Oath Keepers Founder Targeted in Attempted Set Up


Unknown assailant impersonated Stewart Rhodes in an e-mail with child pornography attachment.

Kit Daniels
Infowars.com
July 25, 2013

Pretending to be Oath Keepers founder Stewart Rhodes, an unknown assailant sent a child pornography e-mail to People Against the NDAA (PANDAA) founder Dan Johnson in a failed attempt to frame both Rhodes and Johnson for felony charges.

The impersonator used a tormail.org anonymous e-mail account with ‘Stewart Rhodes’ listed as the sender name and even included Rhodes’ signature block.

Johnson, however, knew that Rhodes did not use Tor e-mail and did not open the attached PDFs.

PANDAA’s Internet security expert determined that the PDFs contained child pornography.

“Someone was trying to get Dan to open up these PDFs and download child pornography onto his computer,” Rhodes said. “That was a direct attack on him but also an attack on me because it purported to be from me.”

“It had my name embedded and Oath Keepers name embedded in the files.”

Rhodes said that this attempted framing of him and Johnson is part of a continuing scheme to try and set up freedom activists with felonies.

As we recently reported earlier this month, Luke Rudkowski of We Are Change received an anonymous e-mail from someone claiming to be a Bilderberg insider with attached photos from this year’s meeting inside the Grove Hotel.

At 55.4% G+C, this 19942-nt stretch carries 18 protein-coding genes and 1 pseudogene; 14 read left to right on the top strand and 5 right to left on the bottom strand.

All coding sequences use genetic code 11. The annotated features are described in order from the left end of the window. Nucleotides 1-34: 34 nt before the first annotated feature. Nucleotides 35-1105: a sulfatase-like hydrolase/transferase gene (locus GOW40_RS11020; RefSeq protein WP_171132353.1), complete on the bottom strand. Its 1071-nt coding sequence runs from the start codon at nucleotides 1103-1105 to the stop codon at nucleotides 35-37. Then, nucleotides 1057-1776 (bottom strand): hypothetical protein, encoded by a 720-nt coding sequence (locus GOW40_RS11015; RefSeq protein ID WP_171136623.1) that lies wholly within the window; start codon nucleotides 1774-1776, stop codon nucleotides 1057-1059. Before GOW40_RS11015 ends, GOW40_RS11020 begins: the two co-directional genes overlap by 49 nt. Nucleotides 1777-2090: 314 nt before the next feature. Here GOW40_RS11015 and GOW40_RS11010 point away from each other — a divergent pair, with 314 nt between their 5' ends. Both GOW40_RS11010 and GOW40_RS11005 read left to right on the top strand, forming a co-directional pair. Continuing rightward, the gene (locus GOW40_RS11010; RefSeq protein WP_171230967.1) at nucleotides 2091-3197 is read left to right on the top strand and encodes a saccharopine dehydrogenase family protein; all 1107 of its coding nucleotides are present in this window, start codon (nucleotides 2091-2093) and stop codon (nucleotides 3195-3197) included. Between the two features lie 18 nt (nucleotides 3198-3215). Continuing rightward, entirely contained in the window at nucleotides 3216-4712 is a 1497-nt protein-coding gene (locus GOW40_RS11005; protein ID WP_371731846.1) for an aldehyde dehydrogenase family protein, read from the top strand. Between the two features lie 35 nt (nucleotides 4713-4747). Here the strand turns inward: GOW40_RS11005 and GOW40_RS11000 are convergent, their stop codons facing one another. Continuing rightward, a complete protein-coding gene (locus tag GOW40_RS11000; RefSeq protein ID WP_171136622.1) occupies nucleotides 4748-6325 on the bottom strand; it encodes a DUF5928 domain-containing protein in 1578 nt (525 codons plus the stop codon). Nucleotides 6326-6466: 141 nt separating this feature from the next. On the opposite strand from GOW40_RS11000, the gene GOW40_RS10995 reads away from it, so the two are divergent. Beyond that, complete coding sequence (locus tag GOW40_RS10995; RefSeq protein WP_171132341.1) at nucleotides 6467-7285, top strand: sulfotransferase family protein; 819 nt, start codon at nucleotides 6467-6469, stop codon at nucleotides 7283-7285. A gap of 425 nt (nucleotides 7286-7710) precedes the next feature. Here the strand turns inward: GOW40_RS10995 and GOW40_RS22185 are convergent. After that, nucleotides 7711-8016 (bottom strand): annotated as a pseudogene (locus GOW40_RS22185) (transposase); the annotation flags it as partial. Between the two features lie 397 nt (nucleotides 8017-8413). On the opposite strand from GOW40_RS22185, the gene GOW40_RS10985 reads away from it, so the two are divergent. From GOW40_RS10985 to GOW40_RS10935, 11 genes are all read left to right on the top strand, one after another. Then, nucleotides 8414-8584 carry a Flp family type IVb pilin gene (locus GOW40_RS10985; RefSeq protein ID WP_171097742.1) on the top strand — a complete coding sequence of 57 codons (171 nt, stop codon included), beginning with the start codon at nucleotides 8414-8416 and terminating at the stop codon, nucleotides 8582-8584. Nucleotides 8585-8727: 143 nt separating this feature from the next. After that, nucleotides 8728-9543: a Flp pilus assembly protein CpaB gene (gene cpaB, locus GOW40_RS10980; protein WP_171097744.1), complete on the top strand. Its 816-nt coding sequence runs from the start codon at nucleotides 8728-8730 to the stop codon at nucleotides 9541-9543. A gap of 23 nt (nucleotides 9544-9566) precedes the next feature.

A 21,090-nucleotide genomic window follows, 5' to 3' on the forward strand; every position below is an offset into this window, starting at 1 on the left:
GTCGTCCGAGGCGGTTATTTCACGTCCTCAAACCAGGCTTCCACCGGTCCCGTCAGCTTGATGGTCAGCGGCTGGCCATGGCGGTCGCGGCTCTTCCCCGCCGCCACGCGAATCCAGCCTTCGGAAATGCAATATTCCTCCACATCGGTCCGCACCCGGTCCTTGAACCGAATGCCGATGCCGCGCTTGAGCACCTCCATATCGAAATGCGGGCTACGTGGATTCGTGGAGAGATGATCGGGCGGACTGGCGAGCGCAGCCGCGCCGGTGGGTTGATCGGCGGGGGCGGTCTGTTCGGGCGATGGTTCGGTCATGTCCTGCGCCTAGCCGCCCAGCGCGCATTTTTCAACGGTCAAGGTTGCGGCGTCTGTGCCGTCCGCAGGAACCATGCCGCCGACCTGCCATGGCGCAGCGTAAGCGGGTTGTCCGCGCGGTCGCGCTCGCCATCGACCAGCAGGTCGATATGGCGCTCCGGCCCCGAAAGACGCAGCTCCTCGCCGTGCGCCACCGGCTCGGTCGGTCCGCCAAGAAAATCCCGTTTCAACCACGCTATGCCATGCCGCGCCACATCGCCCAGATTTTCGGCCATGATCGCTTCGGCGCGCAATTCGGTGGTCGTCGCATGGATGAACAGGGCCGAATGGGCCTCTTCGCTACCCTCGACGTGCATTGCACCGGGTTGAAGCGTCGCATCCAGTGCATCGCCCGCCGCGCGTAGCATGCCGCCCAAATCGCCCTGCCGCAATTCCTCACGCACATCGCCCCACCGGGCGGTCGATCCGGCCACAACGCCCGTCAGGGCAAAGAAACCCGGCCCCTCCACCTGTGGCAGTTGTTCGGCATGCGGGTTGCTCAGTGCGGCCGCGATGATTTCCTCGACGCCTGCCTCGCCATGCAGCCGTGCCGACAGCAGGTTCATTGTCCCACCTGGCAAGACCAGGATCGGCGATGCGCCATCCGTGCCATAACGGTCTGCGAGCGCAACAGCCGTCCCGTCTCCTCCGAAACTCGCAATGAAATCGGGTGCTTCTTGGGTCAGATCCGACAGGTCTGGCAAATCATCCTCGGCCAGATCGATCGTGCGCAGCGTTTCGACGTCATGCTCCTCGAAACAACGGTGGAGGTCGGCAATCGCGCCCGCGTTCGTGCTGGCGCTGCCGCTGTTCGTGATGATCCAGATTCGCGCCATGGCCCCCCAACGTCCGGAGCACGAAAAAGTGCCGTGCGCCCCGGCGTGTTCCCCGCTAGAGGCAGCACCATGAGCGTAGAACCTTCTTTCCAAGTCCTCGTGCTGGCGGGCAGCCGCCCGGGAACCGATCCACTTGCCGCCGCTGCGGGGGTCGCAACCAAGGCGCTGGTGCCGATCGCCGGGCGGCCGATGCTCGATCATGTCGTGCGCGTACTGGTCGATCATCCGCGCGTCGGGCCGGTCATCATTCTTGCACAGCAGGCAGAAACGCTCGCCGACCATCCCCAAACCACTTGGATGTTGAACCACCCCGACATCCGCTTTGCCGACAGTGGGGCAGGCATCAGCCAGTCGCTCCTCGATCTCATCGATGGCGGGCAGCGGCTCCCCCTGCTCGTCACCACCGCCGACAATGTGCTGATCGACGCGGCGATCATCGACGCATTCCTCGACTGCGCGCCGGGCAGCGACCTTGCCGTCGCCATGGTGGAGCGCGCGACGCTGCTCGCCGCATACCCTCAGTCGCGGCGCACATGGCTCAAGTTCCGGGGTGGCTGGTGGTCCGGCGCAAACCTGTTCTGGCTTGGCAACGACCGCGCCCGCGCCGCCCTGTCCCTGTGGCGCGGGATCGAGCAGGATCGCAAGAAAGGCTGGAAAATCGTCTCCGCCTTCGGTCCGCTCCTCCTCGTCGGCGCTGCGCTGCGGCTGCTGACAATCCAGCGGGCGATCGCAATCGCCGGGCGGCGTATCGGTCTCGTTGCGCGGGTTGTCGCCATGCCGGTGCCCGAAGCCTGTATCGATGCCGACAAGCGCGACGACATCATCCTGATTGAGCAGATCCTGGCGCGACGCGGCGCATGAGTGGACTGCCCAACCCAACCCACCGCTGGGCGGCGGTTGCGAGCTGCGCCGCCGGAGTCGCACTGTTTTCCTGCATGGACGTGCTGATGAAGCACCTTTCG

The photos also turned out to be child pornography.

After Rudkowski went public, he had a follow-up exchange with the unknown, alleged assailants who admitted they were trying to set him up as well as other activists.

Rhodes and Johnson are both working together on anti-NDAA legislation intended to completely nullify the unconstitutional law.

Oath Keepers is a non-partisan organization of current and former first responders and military veterans who have pledged to uphold the Constitution and to not obey unconstitutional orders given by predatory government officials.

The organization is well-known in the liberty community for their Push Cards, wallet-sized cards that emphasize ten unconstitutional orders that oath keepers will not obey, such as “We will NOT obey orders to disarm the American people” and “We will NOT obey any orders to confiscate the property of the American people, including food and other essential supplies.”

Constitutionalists routinely ask first responders and veterans seeking public office if they are oath keepers.


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